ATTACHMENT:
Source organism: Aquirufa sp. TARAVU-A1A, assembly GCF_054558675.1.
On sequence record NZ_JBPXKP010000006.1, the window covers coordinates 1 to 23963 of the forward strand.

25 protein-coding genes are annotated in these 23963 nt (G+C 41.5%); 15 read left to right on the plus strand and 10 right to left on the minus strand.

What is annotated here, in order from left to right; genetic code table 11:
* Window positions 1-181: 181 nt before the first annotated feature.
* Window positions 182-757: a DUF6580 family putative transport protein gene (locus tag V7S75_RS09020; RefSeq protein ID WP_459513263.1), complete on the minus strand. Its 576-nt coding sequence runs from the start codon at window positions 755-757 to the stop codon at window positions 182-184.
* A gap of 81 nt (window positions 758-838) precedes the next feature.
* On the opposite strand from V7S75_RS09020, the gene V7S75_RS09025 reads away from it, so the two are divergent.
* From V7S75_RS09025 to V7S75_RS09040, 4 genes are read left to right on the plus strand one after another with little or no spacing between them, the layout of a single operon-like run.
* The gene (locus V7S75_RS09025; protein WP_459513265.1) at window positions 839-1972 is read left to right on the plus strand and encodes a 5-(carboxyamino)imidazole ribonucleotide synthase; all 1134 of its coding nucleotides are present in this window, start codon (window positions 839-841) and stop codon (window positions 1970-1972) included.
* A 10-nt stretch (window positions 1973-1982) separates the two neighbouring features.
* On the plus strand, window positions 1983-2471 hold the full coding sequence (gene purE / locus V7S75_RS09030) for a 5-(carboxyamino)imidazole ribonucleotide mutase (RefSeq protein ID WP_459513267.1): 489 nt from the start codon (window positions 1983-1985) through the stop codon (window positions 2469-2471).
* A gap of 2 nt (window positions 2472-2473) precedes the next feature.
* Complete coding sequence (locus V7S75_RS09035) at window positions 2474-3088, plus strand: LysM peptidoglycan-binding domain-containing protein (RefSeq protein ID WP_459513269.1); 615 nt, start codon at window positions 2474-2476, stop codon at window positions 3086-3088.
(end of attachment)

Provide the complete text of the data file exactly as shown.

Source organism: Aquirufa sp. TARAVU-A1A, assembly GCF_054558675.1.
On sequence record NZ_JBPXKP010000006.1, the window covers coordinates 1 to 23963 of the forward strand.

25 protein-coding genes are annotated in these 23963 nt (G+C 41.5%); 15 read left to right on the plus strand and 10 right to left on the minus strand.

What is annotated here, in order from left to right; genetic code table 11:
* Window positions 1-181: 181 nt before the first annotated feature.
* Window positions 182-757: a DUF6580 family putative transport protein gene (locus tag V7S75_RS09020; RefSeq protein ID WP_459513263.1), complete on the minus strand. Its 576-nt coding sequence runs from the start codon at window positions 755-757 to the stop codon at window positions 182-184.
* A gap of 81 nt (window positions 758-838) precedes the next feature.
* On the opposite strand from V7S75_RS09020, the gene V7S75_RS09025 reads away from it, so the two are divergent.
* From V7S75_RS09025 to V7S75_RS09040, 4 genes are read left to right on the plus strand one after another with little or no spacing between them, the layout of a single operon-like run.
* The gene (locus V7S75_RS09025; protein WP_459513265.1) at window positions 839-1972 is read left to right on the plus strand and encodes a 5-(carboxyamino)imidazole ribonucleotide synthase; all 1134 of its coding nucleotides are present in this window, start codon (window positions 839-841) and stop codon (window positions 1970-1972) included.
* A 10-nt stretch (window positions 1973-1982) separates the two neighbouring features.
* On the plus strand, window positions 1983-2471 hold the full coding sequence (gene purE / locus V7S75_RS09030) for a 5-(carboxyamino)imidazole ribonucleotide mutase (RefSeq protein ID WP_459513267.1): 489 nt from the start codon (window positions 1983-1985) through the stop codon (window positions 2469-2471).
* A gap of 2 nt (window positions 2472-2473) precedes the next feature.
* Complete coding sequence (locus V7S75_RS09035) at window positions 2474-3088, plus strand: LysM peptidoglycan-binding domain-containing protein (RefSeq protein ID WP_459513269.1); 615 nt, start codon at window positions 2474-2476, stop codon at window positions 3086-3088.